Actions — Defend
When someone Attacks you or Creates an Advantage (more on that later) that is directed at you, you automatically Defend.
You make the Defend action with the appropriate skill. The difficulty of the Defend roll is the opposition’s Attack roll. So Defend and Attack actions will usually become bidding wars of Fate Points after the dice have landed: “Uhmn, that’s not good for me. But I’m a Badass Ninja, so (spends Fate Point) I’ll get a +2 to Defend” “Oh, is that so, well there are Strobe Lights Blinking, so I’m actually not where you expect me to be (spends Fate Point), +2 to my Attack!” “Well, I have …” and so on, until someone wins.
Defend, as an action, is simple. If you fail, the opposition will do damage (I’ll tackle damage in a later part). If you succeed or tie, you don’t take damage. And if you succeed with style, you get a Boost because you’re awesome.
Sidenote: Active Opposition
You can Defend only against Attacks and Create an Advatages that are directed at you. There are moments where you want to prevent an opponent from doing something else, and in fiction it would make sense that you did. For that, there is a non-action called “Active Opposition”, which means that instead of the opponent rolling against a static difficulty, the difficulty is set by your roll of 4dF+Skill, that can be modified by Invokes as normal. The way this differs from a Defend action is that you don’t get Boosts or anything, as you’re not making an action, but setting the difficulty for someone else’s action.
The biggest example for this is when you’re trying to prevent someone else from moving.
As a sidetrack, there is an article here about why the Defend Action and Active Opposition might be flawed concepts, if you’re interested: https://stepintorpgs.wordpress.com/2015/03/28/defending-in-fate-opposing-opposed-rolls/
Actions — Create an Advantage
Now, the three other Actions are pretty simple. Why Fate Core is difficult to wrap your head around is the fourth Action of Creating an Advantage, which is defined as:
Use the create an advantage action to make a situation aspect that gives you a benefit, or to claim a benefit from any aspect you have access to.
It’s two different actions in one — you can create new Aspects with it, or use Aspects that are already in play to your advantage. Because the end results are pretty identical, they’re lumped into an action.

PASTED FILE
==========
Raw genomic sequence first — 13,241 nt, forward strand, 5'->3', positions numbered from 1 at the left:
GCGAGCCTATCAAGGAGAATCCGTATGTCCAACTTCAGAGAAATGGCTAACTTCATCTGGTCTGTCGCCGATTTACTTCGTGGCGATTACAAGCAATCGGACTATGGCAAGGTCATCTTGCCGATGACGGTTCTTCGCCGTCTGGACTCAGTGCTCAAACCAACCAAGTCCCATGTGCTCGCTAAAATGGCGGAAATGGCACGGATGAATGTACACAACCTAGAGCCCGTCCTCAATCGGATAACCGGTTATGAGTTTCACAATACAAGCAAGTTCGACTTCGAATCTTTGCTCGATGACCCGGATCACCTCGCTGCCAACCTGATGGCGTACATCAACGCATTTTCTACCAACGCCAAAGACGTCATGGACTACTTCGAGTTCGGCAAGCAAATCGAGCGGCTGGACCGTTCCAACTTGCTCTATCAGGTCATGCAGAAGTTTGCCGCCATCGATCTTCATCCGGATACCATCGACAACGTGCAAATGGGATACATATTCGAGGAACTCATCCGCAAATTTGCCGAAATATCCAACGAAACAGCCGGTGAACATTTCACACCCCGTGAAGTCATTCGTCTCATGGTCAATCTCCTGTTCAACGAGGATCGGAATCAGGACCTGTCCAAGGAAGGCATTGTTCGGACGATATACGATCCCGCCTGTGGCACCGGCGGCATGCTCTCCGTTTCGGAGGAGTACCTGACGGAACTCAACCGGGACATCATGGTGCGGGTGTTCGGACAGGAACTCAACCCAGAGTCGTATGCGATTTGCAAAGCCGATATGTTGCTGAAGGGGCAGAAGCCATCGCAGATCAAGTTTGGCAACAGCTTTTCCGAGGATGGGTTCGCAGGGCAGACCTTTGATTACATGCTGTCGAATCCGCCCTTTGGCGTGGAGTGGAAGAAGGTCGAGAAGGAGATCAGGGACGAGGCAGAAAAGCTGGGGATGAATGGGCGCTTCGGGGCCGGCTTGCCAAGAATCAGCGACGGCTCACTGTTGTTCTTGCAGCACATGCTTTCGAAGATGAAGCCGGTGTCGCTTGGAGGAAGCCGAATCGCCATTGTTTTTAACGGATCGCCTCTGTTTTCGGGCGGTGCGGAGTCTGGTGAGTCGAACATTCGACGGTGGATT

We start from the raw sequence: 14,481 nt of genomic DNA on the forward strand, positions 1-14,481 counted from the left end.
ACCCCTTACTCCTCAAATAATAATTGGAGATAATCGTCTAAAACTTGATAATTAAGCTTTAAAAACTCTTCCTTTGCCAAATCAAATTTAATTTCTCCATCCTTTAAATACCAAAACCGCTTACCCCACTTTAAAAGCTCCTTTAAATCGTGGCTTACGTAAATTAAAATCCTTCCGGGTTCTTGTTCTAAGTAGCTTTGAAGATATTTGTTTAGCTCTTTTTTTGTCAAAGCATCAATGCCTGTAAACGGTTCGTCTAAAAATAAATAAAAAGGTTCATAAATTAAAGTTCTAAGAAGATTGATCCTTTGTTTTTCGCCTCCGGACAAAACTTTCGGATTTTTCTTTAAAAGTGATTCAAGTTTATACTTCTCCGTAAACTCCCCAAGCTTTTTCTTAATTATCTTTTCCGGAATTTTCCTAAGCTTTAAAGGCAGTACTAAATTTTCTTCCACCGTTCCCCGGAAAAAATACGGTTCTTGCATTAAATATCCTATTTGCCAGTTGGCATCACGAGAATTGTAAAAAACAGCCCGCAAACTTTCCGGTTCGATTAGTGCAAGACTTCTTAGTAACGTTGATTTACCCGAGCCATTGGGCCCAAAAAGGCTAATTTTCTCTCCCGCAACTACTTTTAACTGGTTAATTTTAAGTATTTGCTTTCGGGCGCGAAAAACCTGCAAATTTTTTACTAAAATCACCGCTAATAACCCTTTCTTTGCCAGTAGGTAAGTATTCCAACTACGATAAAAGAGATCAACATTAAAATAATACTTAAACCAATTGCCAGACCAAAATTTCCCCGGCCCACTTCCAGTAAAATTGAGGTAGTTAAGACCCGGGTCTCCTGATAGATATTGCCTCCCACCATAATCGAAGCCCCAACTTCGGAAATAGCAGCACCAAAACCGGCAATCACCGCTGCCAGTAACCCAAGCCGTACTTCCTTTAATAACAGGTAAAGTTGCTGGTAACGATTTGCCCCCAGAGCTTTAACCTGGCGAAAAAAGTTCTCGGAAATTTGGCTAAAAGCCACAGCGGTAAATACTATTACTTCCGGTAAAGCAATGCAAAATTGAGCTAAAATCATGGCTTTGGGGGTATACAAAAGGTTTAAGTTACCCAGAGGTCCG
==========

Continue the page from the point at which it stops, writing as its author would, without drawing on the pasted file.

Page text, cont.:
So, when you flip over a table to create cover for you, you’re Creating an Advantage that is the Aspect Makeshift Cover. When you’re having a smoke to cool your nerves before that big shot, you’re Creating an Advantage for an Aspect called Hands That Don’t Tremble. When you have the Aspect By The Books Engineer and you want to read the schematics of the system before heading to fix it, you’re Creating an Advantage to tap into that (existing) Aspect.
I have stated multiple times that Fate is one of the few roleplaying games where your character should never be in a situation where they do nothing, mechanics-wise. Calming your nerves or observing what’s happening, they are all ways of Creating an Advantage.
Sidetrack — Free Invokes / Boosts revisited
Now, before we can go fully into how Create an Advantage works mechanically, we need to talk about the concept of a Free Invoke.
As you might remember from Part I, Fate Points work so that after a roll you spend one and declare which Aspect is helping you, and you either get a +2 to your result or a reroll. And that this is called by the fancy Fate people as “Invoking an Aspect”.
Now, from that term, it’s quite easy to realise that these Free Invokes are similar. They are essentially Fate Points that are already pre-tied to a particular aspect in the fiction.
You can use them in identical way to a regular Fate Point, but they do not count as Fate Points being spent. So if you have an aspect On Fire with two Free Invocations on it, you can use those two Free Invocations for a +4, and then spend a Fate Point and Invoke that Aspect through that for another +2 for a total of +6. Even if you can’t spend more than one FP per Aspect per roll.
Now, to quickly return to Boosts. The formal, correct definition of a Boost is a temporary Aspect that has a Free Invoke on it. You can use it to get a +2 to your roll or reroll your dice, and once it is used, the Aspect is gone.
Actions — Create an Advantage (cont.)